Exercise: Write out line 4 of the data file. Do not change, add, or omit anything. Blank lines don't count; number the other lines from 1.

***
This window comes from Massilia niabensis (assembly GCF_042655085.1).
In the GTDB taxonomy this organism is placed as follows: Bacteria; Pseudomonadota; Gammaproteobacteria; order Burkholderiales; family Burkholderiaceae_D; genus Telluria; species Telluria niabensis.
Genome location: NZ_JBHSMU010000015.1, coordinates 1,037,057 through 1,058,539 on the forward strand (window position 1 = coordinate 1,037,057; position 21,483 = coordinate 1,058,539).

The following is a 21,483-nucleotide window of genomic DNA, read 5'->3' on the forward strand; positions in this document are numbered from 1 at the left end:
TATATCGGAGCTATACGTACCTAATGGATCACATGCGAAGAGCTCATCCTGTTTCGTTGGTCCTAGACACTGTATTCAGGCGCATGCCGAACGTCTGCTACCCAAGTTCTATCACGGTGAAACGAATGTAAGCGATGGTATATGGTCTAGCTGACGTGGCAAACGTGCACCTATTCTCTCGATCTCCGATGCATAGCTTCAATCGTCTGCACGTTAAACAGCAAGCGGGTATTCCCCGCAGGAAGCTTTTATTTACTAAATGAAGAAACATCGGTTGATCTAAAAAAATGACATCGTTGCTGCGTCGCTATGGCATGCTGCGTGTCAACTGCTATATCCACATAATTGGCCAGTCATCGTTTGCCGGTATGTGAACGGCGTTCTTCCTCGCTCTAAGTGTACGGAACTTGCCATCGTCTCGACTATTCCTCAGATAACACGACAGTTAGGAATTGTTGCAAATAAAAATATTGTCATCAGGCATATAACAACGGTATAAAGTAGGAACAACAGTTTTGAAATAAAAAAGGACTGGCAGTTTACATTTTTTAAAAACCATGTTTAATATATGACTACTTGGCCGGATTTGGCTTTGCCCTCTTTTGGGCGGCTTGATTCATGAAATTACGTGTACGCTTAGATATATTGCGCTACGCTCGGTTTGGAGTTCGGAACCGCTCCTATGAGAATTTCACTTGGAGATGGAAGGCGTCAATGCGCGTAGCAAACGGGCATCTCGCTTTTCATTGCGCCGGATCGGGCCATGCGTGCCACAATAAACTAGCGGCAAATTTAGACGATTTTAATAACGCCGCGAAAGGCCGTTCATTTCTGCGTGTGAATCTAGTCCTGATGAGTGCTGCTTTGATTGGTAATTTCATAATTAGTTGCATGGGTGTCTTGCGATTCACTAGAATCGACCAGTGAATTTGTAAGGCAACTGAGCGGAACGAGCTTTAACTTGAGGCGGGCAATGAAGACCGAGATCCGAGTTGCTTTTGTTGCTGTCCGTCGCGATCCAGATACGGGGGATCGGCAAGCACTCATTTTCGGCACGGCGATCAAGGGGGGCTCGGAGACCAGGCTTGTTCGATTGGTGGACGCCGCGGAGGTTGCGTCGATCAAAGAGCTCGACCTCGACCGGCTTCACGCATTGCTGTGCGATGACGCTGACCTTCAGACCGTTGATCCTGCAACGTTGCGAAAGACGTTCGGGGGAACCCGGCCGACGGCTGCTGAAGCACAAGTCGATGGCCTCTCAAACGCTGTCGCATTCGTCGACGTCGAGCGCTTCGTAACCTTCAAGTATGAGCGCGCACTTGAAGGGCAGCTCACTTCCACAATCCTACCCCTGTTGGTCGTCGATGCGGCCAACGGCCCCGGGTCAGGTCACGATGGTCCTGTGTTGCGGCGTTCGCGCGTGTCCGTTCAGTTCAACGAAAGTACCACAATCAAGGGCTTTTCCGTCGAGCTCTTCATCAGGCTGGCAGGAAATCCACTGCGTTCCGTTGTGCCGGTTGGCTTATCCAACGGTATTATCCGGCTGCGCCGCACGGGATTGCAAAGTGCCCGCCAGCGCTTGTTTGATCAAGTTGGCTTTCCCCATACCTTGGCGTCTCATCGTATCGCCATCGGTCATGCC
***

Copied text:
The following is a 21,483-nucleotide window of genomic DNA, read 5'->3' on the forward strand; positions in this document are numbered from 1 at the left end: